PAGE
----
In America, the roads are not paved with gold.
They’re paved with something much better, the second-in-command of the nation’s highway system told 50 newly-minted U.S. citizens.
“They are paved with opportunity,” National Highway Administration deputy administrator David Kim said in his keynote speech at the special Oct. 27 naturalization ceremony.
Eugide Kamonika already knew this.
In 2003, Kamonika fled his native Democratic Republic of the Congo, the central African nation embroiled in lengthy, brutal civil wars that have been nicknamed “Africa’s world war.”
Citizenship means living a life of safety, rule of law, opportunity and hope for a better future for himself and his four children, the Manchester resident explained.
“This is my dream,” added Kamonika, 46, who was dressed in a crisp, tan suit and tie for the special ceremony held at the Currier Museum of Art.
He thanked Catholic Charities New Hampshire’s Office of Immigration and Refugee Services for the critical services they provided him during his journey to citizenship. The office’s accredited legal staff helped bring his two daughters here from the Congo last year. And they helped him apply for and prepare for citizenship, he said.
“Catholic Charities makes a difference because they are working so hard for me. So I say thank you to Catholic Charities,” Kamonika said.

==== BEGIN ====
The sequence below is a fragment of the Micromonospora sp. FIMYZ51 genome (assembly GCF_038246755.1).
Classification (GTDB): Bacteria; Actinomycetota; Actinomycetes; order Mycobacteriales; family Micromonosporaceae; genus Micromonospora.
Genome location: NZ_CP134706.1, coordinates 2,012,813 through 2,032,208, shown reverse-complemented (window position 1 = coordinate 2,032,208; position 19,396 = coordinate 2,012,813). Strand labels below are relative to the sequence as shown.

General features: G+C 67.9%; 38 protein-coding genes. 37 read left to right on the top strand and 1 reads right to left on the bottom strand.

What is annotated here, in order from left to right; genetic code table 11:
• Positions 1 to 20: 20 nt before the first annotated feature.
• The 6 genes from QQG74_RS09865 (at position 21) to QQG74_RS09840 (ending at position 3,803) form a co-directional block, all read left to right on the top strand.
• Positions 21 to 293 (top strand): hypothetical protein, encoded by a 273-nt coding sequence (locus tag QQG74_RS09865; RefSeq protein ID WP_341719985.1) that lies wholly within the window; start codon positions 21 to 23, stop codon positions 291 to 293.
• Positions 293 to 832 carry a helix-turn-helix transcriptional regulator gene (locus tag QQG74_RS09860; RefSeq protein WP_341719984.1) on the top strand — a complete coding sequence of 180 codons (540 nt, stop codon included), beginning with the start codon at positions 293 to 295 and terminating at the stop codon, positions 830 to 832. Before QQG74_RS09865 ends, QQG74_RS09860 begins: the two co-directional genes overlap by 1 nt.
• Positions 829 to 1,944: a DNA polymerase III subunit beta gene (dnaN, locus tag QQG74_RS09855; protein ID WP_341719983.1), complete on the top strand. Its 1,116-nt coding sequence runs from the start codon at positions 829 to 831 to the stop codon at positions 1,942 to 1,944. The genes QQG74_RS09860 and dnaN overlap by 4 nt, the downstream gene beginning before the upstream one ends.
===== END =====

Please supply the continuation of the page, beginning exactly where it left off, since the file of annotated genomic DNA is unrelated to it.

The 50 new citizens come from 32 countries and live across New Hampshire. Many opted to wear their native dress to the ceremony. Uriel Wornor, another CCNH client who lives in Troy, wore a brilliant white tunic embroidered with hand-stitched white lace.
“I wore this for my engagement in Liberia in July,” Wornor, 25, said.
CCNH immigration attorney Michael Fraga assisted Souleymane Bah of Sierra Leone along the path to citizenship.
”It’s a very happy moment,” Fraga said of Bah’s taking the oath of citizenship.
CCNH Director of Immigration and Refugee Services Cathy Chesley said the agency helps an average 84 clients a year become citizens and assists many more obtain green cards, the first step to naturalization.
“We know that attaining citizenship brings along with it so many other positive outcomes for New Americans, their families and their communities – better jobs, higher wages, a sense of belonging. Overall, New Americans are healthier and happier when they reach this pinnacle–something they’ve dreamed about for years, often, even for a lifetime,” Chesley said.